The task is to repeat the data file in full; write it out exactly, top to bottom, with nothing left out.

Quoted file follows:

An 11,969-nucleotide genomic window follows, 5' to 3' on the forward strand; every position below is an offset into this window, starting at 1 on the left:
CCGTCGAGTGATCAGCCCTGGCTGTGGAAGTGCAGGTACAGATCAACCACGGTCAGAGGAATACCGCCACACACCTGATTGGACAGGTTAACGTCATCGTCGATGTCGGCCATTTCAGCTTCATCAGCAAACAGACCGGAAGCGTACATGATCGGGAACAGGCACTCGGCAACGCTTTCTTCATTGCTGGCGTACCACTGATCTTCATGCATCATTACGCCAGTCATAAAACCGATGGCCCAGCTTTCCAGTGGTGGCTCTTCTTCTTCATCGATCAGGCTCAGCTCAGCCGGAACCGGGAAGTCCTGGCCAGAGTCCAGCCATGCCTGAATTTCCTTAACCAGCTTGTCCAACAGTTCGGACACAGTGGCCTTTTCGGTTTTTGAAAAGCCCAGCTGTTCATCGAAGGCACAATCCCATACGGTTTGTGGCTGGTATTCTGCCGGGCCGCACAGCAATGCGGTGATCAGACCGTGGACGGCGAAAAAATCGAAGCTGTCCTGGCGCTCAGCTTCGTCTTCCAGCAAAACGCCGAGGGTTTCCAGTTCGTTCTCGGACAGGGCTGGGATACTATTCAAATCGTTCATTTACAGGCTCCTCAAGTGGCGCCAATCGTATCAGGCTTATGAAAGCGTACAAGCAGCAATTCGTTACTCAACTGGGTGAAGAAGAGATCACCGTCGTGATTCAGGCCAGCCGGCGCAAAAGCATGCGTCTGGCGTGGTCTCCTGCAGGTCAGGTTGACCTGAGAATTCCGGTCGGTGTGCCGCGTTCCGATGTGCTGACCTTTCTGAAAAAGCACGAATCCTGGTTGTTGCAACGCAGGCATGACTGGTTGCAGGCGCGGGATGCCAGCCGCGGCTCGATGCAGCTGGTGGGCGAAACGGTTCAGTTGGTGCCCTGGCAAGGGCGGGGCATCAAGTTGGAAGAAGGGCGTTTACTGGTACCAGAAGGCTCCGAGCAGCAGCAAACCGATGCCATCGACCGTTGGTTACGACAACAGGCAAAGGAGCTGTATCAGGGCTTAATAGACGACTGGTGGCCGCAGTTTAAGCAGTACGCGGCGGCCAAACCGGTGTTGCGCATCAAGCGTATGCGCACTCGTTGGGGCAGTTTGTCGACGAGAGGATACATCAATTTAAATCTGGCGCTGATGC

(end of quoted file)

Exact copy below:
An 11,969-nucleotide genomic window follows, 5' to 3' on the forward strand; every position below is an offset into this window, starting at 1 on the left:
CCGTCGAGTGATCAGCCCTGGCTGTGGAAGTGCAGGTACAGATCAACCACGGTCAGAGGAATACCGCCACACACCTGATTGGACAGGTTAACGTCATCGTCGATGTCGGCCATTTCAGCTTCATCAGCAAACAGACCGGAAGCGTACATGATCGGGAACAGGCACTCGGCAACGCTTTCTTCATTGCTGGCGTACCACTGATCTTCATGCATCATTACGCCAGTCATAAAACCGATGGCCCAGCTTTCCAGTGGTGGCTCTTCTTCTTCATCGATCAGGCTCAGCTCAGCCGGAACCGGGAAGTCCTGGCCAGAGTCCAGCCATGCCTGAATTTCCTTAACCAGCTTGTCCAACAGTTCGGACACAGTGGCCTTTTCGGTTTTTGAAAAGCCCAGCTGTTCATCGAAGGCACAATCCCATACGGTTTGTGGCTGGTATTCTGCCGGGCCGCACAGCAATGCGGTGATCAGACCGTGGACGGCGAAAAAATCGAAGCTGTCCTGGCGCTCAGCTTCGTCTTCCAGCAAAACGCCGAGGGTTTCCAGTTCGTTCTCGGACAGGGCTGGGATACTATTCAAATCGTTCATTTACAGGCTCCTCAAGTGGCGCCAATCGTATCAGGCTTATGAAAGCGTACAAGCAGCAATTCGTTACTCAACTGGGTGAAGAAGAGATCACCGTCGTGATTCAGGCCAGCCGGCGCAAAAGCATGCGTCTGGCGTGGTCTCCTGCAGGTCAGGTTGACCTGAGAATTCCGGTCGGTGTGCCGCGTTCCGATGTGCTGACCTTTCTGAAAAAGCACGAATCCTGGTTGTTGCAACGCAGGCATGACTGGTTGCAGGCGCGGGATGCCAGCCGCGGCTCGATGCAGCTGGTGGGCGAAACGGTTCAGTTGGTGCCCTGGCAAGGGCGGGGCATCAAGTTGGAAGAAGGGCGTTTACTGGTACCAGAAGGCTCCGAGCAGCAGCAAACCGATGCCATCGACCGTTGGTTACGACAACAGGCAAAGGAGCTGTATCAGGGCTTAATAGACGACTGGTGGCCGCAGTTTAAGCAGTACGCGGCGGCCAAACCGGTGTTGCGCATCAAGCGTATGCGCACTCGTTGGGGCAGTTTGTCGACGAGAGGATACATCAATTTAAATCTGGCGCTGATGC